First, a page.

October 2012

Breaking down the World Series

We finally know the two teams that will play for the 2012 World Series crown. The Giants completed two of the better Postseason comebacks you’ll see, being all but dead and buried at 0-2 down to the Reds in the Division Series, and having to go to Cincy and win three straight games against a team that had not lost three straight games at home all year long.

The Giants took the only approach you can in that situation. Some people will say take it one game at a time. I don’t buy into that. In order to win three straight games in a win-or-go-home situation, you have to break it down as far as you can. And that is a pitch-to-pitch approach. That is what the Giants did in both series. They put away the Cardinals in convincing fashion last night:

That tells you what kind of team the Tigers will be facing in the Fall Classic. Many people would have said that the Giants would be the team that would have a better chance against the Tigers than the Cards. I am not one of those people. The Cardinals’ bullpen is a stronger one than the Giants’ and the Cards’ lineup is more dangerous because of the right-handed power bats. Detroit does not have a left-handed starter, and that would make many people
think the Giants’ lineup would be better against the right-handed power arms that Detroit will run out there.

But the Cards love hitting against hard-throwing pitchers and the Giants have many left-handed or switch hitters in their lineup, which I feel helps the Tigers because of the change-ups that Justin Verlander and Max Scherzer possess! In his two starts prior his last outing, Verlander struck out 22 hitters, and 17 of them were left-handed hitters.

So I feel that the Giants are the team the Tigers would rather face. All that being said, be careful what you wish for. Because this Giants team does the most important part of winning games: they play one pitch at a time and they do it as a team. I’m picking the Tigers in six games, but the Tigers had better not fall into the trap that the Reds and Cardinals did in thinking that if they get an early lead in the series, it is over. Because like Yogi famously said, “It ain’t over ’til it’s over!”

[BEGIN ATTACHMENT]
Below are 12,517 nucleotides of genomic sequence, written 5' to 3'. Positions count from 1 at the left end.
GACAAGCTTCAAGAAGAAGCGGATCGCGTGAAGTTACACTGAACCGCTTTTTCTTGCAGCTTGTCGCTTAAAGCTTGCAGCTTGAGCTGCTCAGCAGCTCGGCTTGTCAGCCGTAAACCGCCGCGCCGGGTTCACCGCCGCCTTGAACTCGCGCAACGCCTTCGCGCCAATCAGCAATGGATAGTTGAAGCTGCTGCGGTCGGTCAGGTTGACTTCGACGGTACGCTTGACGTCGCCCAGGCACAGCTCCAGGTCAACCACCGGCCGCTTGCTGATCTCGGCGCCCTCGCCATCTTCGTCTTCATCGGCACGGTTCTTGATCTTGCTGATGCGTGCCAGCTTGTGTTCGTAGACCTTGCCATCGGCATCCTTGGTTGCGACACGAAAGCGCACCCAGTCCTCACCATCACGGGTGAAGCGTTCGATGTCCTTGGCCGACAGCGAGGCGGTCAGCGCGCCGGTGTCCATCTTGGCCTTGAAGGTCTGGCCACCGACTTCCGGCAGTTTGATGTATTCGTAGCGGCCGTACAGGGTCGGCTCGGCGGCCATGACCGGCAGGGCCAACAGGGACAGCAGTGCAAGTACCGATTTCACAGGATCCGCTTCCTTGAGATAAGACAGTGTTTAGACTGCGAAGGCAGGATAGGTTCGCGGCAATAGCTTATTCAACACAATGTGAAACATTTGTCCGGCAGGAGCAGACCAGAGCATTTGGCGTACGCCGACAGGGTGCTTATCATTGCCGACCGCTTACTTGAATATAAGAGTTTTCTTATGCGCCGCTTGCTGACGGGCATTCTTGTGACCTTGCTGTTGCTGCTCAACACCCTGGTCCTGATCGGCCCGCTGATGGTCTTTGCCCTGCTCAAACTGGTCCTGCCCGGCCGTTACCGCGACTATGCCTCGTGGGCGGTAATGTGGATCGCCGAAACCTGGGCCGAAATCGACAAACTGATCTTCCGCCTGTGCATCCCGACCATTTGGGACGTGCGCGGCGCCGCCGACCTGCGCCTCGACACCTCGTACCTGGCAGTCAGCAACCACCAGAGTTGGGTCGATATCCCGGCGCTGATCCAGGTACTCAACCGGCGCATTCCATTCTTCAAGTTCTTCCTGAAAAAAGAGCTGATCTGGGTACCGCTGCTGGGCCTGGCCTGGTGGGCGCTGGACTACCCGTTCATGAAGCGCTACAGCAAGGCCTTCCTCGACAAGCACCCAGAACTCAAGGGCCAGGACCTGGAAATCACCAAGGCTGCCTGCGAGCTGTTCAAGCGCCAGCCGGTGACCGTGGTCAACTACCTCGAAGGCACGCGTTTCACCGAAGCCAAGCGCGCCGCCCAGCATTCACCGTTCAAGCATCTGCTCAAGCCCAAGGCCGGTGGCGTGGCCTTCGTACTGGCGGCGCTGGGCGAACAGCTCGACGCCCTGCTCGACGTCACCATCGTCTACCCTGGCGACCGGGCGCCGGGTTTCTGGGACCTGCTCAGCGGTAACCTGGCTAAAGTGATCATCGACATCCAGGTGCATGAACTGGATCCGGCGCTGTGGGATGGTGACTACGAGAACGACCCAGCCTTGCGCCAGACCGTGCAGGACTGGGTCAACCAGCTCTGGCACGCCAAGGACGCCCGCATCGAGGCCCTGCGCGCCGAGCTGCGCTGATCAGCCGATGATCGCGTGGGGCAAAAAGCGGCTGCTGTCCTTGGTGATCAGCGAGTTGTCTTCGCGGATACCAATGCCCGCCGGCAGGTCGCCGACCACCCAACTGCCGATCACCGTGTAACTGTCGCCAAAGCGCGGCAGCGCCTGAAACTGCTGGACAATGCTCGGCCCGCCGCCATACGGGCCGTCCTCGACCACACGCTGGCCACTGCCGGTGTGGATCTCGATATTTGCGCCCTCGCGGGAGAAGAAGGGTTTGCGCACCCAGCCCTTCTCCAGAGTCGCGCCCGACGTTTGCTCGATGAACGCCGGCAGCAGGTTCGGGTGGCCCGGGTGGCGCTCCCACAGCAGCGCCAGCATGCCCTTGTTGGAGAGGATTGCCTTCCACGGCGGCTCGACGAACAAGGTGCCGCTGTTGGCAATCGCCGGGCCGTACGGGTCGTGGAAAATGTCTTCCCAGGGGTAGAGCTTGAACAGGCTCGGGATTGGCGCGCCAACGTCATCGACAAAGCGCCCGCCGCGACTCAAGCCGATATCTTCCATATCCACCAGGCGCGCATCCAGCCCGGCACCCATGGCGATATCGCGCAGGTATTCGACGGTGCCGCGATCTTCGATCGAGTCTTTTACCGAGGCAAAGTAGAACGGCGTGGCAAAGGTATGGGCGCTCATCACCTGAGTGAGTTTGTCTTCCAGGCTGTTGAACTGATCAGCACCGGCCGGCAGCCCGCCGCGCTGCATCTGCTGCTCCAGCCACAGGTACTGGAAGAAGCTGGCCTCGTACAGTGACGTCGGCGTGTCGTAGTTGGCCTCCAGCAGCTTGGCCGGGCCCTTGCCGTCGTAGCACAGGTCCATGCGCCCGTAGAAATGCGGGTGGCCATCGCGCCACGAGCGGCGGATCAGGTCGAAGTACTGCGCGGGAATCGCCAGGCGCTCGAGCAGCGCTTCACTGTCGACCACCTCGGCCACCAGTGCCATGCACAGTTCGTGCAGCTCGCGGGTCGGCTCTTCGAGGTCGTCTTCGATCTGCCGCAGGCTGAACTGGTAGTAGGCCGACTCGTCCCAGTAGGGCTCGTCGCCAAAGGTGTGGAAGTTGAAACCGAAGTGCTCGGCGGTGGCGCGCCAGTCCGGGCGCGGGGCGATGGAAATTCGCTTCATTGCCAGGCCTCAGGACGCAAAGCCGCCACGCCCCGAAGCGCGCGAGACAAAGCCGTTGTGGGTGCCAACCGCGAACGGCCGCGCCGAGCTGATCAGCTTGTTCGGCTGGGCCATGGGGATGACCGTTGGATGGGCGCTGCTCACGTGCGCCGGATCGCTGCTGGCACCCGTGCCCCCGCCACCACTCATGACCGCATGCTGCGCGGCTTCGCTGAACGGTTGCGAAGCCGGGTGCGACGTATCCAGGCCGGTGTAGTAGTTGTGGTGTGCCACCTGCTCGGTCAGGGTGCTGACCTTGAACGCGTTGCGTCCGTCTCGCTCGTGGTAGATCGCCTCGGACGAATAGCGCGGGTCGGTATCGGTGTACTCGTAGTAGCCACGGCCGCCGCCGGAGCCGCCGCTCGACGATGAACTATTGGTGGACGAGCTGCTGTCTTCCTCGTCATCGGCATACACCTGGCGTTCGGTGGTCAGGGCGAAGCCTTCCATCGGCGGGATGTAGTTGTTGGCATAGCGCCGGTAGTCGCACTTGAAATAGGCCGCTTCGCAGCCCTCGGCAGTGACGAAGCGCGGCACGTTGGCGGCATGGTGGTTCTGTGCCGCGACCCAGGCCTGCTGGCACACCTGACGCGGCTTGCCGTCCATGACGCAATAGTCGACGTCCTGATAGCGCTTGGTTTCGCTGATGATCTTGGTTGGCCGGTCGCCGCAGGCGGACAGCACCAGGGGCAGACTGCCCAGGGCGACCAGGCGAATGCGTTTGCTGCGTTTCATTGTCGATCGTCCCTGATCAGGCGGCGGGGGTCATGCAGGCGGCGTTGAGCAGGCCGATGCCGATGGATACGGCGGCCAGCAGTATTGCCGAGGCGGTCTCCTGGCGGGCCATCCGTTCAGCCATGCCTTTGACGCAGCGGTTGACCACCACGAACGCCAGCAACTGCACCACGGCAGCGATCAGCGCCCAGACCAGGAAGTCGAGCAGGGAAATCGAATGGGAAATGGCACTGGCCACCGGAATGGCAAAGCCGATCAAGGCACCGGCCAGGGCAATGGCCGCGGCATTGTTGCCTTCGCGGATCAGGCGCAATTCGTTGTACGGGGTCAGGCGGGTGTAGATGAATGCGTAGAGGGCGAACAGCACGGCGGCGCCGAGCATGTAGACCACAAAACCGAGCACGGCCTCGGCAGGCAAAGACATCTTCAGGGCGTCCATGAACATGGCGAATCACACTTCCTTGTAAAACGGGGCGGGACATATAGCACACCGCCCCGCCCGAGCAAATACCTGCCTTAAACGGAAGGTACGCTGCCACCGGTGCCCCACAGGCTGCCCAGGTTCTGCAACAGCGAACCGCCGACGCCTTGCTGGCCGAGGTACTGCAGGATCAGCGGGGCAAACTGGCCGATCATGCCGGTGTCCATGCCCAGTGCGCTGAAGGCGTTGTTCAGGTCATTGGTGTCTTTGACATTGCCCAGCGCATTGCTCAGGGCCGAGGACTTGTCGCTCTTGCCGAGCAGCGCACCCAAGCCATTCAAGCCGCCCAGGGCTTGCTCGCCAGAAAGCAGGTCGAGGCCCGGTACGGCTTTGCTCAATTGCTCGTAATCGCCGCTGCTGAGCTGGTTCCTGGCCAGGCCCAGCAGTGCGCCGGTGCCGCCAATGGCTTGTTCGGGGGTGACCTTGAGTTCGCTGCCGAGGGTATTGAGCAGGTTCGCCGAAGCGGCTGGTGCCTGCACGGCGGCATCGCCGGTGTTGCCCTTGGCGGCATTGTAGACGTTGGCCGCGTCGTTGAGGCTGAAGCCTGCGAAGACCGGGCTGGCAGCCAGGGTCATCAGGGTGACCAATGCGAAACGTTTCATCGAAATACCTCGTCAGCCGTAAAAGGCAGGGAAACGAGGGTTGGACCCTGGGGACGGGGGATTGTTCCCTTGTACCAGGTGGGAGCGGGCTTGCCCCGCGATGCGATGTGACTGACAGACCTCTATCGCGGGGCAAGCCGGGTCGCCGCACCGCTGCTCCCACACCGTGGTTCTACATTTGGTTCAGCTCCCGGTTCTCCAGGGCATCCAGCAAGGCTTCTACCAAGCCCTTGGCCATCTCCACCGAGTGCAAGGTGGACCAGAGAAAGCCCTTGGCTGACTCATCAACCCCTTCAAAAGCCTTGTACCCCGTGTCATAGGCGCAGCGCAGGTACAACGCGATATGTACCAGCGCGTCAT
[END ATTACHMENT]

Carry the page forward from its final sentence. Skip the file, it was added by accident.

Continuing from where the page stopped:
Looking ahead to the LCS

We are in the middle of one of the best Postseasons we have seen in a long time, with all four Division Series going the full five games.

Of the two Division Series still undecided, the NL is the tougher one to predict. The Nationals and Cardinals are very closely matched. It will come down to the pitchers. If Gio Gonzalez has his emotions under control, I see the Nats moving on to the NLCS. If he goes out overamped like he did in Game 1, I see the Cards moving on.

The AL is a little easier to predict. Pitching will definitely decide Game 5 of the Yankees-Orioles series. Neither team is swinging the bats well. The Yankees are beat up: Jeter is on one leg, Teixeira has a bad calf and Cano has a bad calf. A-Rod cant catch up with a fastball and Girardi has pinch hit for him twice in the last two games. That is not a good sign for the Yankees, considering they have five years of $30 million a year that they still owe him. But CC will put the Yanks through to the ALCS.

When the League Champions Series start, the AL will be much easier to predict a winner. With the feel-good story of the A’s coming to an end, I don’t think the Yankees are healthy enough to beat Detroit. That could be a quick series. The NL will be much tougher to predict. With the Nats and Cards still unsettled, with Giants awaiting the winner, either way the NLCS will be much more compelling. But I see Washington facing Detroit in the World Series.

Next week I will have more on the World Series. I picked Detroit out of Spring Training to win it all, so I doubt I will change that pick!

Heading for another photo finish

With three games left in the regular season there are still four divisions left that have not been decided. Three are in the AL. That speaks to the parity in the game. But again this year, the Wild Card has been what has kept the game so interesting to watch.

There are two teams in the NL battling for the last Wild Card spot, with the Cardinals holding a two-game lead over the Dodgers. But in the AL, there are three teams still alive — the Rays, the A’s, and the Angels — with three division races still undecided. The Nationals hold a three-game lead over the Braves in the NL East.

As a baseball analyst and a fan of our game, I think the added Wild Card spots in each league have proven to do exactly what commissioner Bud Selig had hoped: keep teams playing hard for all 162 games that are on the schedule. After seeing what we all refer to as “Wild Card Wednesday” in 2011 and the excitement that brought to our game, it is hard for anyone to sit back and say that adding the additional Wild Card team from each league this year has been anything but a huge success.

For all the fans out there who love this game as much as I do, the last three days are going to be a blast to watch. Then will come the excitement of the one-game Wild Card playoff for the right to play in the Division Series!

I have never been known as a “company man,” but in this case it is hard not say that what baseball has done has been anything other than a huge feather in their cap!

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